Aspect ratio #
Browsers start rendering HTML when it is received, making requests for assets when encountered. This means the browser is already rendering the HTML when it encounters the
<img> tag and makes the request. And images can take a while to load. By default, browsers don't reserve space for images other than the size required to render
<img> element has always supported unitless
width attributes. These properties fell out of use in favor of CSS. CSS may define image dimensions, often setting a single dimension such as
max-width: 100%; to ensure the aspect ratio is preserved. As CSS is usually included in the
<head>, it is parsed before any
<img> is encountered. But without explicitly listing the
height or aspect ratio, the space reserved is the height (or width) of the
alt text. With most developers only declaring a width, the receipt and rendering of images leads to cumulative layout shift which harms web vitals. To resolve this issue, browsers support image aspect ratios. Including
width attributes on the
<img> acts as sizing hints, informing the browser of the aspect ratio, enabling the right amount of space to be reserved for eventual image rendering. By including a height and width value on an image, the browser knows the aspect ratio of that image. When the browser encounters a single dimension, such as our 50% example, it saves space for the image adhering to the CSS dimension and with the other dimension maintaining the width-to-height aspect ratio.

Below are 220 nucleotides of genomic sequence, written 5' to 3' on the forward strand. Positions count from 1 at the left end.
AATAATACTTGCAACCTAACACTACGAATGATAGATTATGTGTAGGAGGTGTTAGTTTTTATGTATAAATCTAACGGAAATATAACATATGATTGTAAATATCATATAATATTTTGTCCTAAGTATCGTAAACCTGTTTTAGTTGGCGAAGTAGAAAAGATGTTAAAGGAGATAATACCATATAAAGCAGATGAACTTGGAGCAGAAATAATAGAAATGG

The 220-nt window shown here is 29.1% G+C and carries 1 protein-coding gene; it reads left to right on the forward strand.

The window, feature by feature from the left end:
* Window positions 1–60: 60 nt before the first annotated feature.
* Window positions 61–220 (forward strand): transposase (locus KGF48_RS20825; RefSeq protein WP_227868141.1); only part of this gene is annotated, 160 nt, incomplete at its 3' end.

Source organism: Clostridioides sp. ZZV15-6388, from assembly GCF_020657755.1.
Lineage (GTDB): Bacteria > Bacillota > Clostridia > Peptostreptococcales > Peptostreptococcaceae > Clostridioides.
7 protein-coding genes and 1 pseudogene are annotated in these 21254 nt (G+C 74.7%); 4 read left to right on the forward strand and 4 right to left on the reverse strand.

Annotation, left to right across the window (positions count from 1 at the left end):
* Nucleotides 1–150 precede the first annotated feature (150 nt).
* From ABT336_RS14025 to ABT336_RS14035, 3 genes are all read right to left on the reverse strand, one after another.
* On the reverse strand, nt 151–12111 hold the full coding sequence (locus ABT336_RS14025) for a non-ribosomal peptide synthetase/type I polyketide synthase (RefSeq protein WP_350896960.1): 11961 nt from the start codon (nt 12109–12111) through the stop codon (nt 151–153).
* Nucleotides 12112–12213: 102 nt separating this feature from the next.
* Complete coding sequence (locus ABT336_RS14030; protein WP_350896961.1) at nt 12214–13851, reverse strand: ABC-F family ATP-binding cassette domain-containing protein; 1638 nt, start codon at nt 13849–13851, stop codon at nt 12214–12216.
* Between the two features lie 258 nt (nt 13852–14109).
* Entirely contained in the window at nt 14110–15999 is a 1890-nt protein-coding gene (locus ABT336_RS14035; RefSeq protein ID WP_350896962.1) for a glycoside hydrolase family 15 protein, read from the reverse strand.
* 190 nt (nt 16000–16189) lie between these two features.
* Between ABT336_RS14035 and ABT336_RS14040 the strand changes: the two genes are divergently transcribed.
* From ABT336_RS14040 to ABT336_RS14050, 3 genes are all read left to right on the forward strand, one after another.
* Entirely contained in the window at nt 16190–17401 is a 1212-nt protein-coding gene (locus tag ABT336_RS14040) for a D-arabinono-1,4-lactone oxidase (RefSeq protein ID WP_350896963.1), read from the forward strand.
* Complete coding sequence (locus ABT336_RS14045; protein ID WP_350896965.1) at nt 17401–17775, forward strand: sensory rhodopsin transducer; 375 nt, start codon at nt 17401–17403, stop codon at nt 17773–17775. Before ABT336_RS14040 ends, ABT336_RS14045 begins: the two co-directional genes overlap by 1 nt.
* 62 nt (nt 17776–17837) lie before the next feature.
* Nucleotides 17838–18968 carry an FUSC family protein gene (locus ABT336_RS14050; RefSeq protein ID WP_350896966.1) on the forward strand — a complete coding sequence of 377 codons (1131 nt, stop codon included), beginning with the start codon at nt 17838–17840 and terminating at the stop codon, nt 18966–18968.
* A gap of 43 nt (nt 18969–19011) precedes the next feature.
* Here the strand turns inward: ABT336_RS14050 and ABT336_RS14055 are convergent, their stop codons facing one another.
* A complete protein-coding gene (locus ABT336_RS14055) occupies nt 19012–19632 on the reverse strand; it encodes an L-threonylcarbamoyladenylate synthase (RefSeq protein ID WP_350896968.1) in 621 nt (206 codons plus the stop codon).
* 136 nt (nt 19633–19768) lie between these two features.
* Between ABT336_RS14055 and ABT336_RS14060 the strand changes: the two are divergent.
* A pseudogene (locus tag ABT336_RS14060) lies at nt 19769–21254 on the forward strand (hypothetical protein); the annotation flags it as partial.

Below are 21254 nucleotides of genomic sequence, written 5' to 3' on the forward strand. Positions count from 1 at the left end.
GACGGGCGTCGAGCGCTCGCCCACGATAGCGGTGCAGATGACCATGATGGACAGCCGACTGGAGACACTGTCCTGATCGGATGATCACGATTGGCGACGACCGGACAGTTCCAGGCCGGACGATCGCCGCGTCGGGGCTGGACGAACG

<img src="switch.svg" alt="light switch" role="img" width="70" height="112" />
Your images will still be responsive if the CSS was set up correctly to make them responsive. Yes, the included unitless
width values will be overridden with CSS. The purpose of including these attributes is to reserve the space at the right aspect ratio, improving performance by reducing layout shift. The page will still take approximately the same amount of time to load, but the UI won't jump when the image is painted to the screen.
Other image features #
<img> element also supports the
referrerpolicy, and, in Blink-based browsers,
fetchpriority attributes. Rarely used, if the image is part of a server-side map, include the
ismap boolean attribute and nest the
<img> in a link for users without pointing devices.
ismap attribute isn't necessary, or even supported, on the
<input type="image" name="imageSubmitName"> as the
y coordinates of the click location are sent during form submission, appending the values to the input name, if any. For example, something like
&imageSubmitName.x=169&imageSubmitName.y=66 will be submitted with the form when the user clicks the image, submitting it. If the image doesn't have a
name attribute, the x and y are sent:
What two attributes should a foreground image always have?